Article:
Copyright owners have tried a variety of options over the years to combat online piracy, including direct legal action
More recently, we’ve seen lawsuits against people who allegedly downloaded and shared pirated content, but pirated content operators and developers have also been sued.
A group of independent film companies based in the US have expanded their legal reach by pursuing third-party agents. The makers of movies like Hellboy, Hunter Killer, Rambo V: Last Blood, and The Hitman’s Bodyguard have targeted VPN services and their hosting companies.
This legal campaign has already achieved several successes. Earlier this year, the filmmakers won $14 million in damages in their case against VPN provider LiquidVPN. Other companies including Torguard, VPN Unlimited and VPN.ht have settled their disputes and agreed to block torrent traffic on US servers.
Hosting companies have not been spared either. Sharktech, for example, initially resisted, but later agreed to populate and block prominent pirate sites such as Pirate Bay, YTS, and RARBG.
$4.2 million in damages
Another win was added to the list last week. In a federal court in Colorado, United States District Judge R. Brooke Jackson entered judgment against defunct hosting company MICFO, awarding it $4,200,000 in statutory damages for contributory copyright infringement.
The verdict is a clear victory for the film company Millennium and its subsidiaries. For MICFO, which is no longer operational, it only adds to its problems.
In addition to this civil lawsuit, MICFO is at the center of criminal proceedings. The hosting company and its owner were indicted by a grand jury in Charleston, South Carolina in 2019, accused of a plan to fraudulently obtain IP addresses from ARIN.
These IP addresses were sold to big companies like Amazon and Saudi Telecom for millions of dollars. MICFO also used the IP addresses to serve its own customers, including VPN companies Hide My Ass, NordVPN, and Proton.
Ignored piracy notices
The filmmakers accused the hosting company of turning a blind eye to piracy activities allegedly committed by its VPN customers’ subscribers. In practice, this meant that none of the piracy notifications sent were forwarded.
“The defendant took no action against those customers in response to the notices because it was motivated to receive subscription monies from the customers rather than terminate the service,” Judge Jackson wrote in his order.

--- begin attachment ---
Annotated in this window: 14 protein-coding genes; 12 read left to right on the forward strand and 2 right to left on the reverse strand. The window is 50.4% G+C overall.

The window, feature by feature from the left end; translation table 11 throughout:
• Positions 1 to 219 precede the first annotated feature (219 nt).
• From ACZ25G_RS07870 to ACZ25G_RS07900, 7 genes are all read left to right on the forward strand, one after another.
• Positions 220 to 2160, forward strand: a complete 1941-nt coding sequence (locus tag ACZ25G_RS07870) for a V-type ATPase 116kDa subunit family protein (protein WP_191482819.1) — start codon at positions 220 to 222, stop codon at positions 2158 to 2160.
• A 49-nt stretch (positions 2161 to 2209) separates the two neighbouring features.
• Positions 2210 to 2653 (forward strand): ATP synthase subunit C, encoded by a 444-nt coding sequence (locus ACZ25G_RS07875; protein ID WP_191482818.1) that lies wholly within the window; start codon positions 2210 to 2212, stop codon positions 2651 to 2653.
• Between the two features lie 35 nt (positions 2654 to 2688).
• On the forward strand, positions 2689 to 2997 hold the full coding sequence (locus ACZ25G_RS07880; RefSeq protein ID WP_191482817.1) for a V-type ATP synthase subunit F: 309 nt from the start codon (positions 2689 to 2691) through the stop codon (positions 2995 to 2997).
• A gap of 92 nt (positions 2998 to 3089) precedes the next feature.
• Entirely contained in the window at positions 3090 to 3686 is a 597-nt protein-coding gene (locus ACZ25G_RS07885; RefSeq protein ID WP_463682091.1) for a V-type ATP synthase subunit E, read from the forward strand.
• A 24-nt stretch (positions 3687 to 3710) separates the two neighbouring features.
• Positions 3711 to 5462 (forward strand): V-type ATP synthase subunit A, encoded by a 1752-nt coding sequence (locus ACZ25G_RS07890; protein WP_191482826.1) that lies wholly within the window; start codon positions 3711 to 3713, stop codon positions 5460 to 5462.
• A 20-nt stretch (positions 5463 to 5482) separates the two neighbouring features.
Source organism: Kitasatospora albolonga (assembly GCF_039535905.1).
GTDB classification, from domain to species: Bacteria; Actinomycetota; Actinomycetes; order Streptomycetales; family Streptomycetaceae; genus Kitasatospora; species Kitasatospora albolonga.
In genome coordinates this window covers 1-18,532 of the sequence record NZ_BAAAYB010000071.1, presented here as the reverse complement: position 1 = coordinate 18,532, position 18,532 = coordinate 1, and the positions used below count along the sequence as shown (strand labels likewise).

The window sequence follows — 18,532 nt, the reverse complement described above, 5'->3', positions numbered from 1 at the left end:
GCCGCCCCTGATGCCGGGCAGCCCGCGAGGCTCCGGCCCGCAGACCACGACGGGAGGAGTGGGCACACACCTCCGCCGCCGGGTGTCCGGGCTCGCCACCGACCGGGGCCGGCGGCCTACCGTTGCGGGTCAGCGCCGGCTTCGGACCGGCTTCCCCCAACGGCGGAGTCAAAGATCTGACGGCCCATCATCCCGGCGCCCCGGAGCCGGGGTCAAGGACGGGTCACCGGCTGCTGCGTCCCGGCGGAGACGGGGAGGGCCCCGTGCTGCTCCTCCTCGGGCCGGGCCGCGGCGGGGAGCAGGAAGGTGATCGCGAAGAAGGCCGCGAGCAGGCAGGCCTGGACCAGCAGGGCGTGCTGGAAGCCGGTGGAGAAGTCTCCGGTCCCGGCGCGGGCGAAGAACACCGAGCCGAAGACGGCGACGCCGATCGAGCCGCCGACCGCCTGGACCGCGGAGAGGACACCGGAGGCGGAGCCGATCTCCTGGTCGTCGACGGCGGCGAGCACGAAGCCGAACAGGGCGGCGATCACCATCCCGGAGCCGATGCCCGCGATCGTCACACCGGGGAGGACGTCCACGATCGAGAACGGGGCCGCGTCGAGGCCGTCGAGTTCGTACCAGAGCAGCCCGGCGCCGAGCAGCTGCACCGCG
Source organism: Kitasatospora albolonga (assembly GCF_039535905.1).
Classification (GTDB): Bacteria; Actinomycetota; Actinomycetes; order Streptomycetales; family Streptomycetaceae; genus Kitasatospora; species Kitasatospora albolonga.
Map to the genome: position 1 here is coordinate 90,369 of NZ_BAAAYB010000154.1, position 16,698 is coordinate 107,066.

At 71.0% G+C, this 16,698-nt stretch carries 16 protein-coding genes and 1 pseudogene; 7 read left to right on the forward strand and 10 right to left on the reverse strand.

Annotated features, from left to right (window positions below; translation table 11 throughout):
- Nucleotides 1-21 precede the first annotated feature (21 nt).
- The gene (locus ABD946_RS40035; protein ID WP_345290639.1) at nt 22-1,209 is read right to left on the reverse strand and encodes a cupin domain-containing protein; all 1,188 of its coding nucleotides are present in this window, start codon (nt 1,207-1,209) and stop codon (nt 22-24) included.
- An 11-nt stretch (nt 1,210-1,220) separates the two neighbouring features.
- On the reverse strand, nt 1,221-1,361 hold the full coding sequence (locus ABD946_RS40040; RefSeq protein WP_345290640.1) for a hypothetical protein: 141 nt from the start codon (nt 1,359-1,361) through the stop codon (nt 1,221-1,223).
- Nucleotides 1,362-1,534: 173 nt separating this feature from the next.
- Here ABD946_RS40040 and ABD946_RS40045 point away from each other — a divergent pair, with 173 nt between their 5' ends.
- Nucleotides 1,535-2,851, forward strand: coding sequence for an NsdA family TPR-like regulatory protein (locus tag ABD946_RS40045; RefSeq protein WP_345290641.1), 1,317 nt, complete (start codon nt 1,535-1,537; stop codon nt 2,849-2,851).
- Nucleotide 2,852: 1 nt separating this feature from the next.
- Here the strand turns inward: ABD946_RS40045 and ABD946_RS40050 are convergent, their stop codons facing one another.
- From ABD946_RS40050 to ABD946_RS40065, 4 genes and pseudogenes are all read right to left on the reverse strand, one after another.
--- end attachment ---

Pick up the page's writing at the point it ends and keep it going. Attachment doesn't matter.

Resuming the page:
MICFO was found liable by default for copyright infringement and, after hearing evidence, the court ruled that the maximum statutory damages of $150,000 per work are appropriate. With 28 movies in play, the grand total is $4,200,000.
Judge Jackson argued that these damages were “more than reasonable,” since the film companies calculated that the actual damage suffered was much greater.
“The court finds that plaintiffs’ request for maximum statutory damages of $4,200,000 is more than reasonable given the plaintiffs’ nearly $7,000,000 in lost revenue,” the order reads.
MICFO is no longer operational. The company and its CEO pleaded guilty to the criminal wire fraud case and will soon be convicted. Interestingly, that seems to be good news for the filmmakers, as the US government has seized nearly $17 million in funds and assets in the case.
Some of the confiscated property could be used to pay damages. And indeed, Judge Jackson’s order makes it clear that plaintiffs can immediately enforce the judgment to seek a refund from the South Carolina District Court.
The filmmakers are also assigned any third-party breach of contract claims that the hosting company has against its customers. This includes any claims against the VPN companies it serves.
MICFO’s terms of service oblige its customers to hold the hosting provider harmless in the event of liability claims. This means the filmmakers can use this as a stick to track the hosting company’s VPN clients.
Further legal action
Over the past several years, Millennium Funding and related film companies have compiled a track record of gaining leverage in court that can then be used on related matters, both in and out of court. It wouldn’t be a big surprise if this pattern were to repeat itself.
The only active VPN case we are aware of is against VPN provider PIA, which recently dismissed direct infringement claims with a motion to dismiss. However, the indirect and legal claims for copyright infringement remain in force.
Following the partial termination, the filmmakers filed an expanded complaint against PIA, and the case is ongoing.
A copy of the monetary order against MICFO, issued by US District Judge R. Brooke Jackson, is available here (pdf). The corresponding findings and conclusions can be found here (pdf)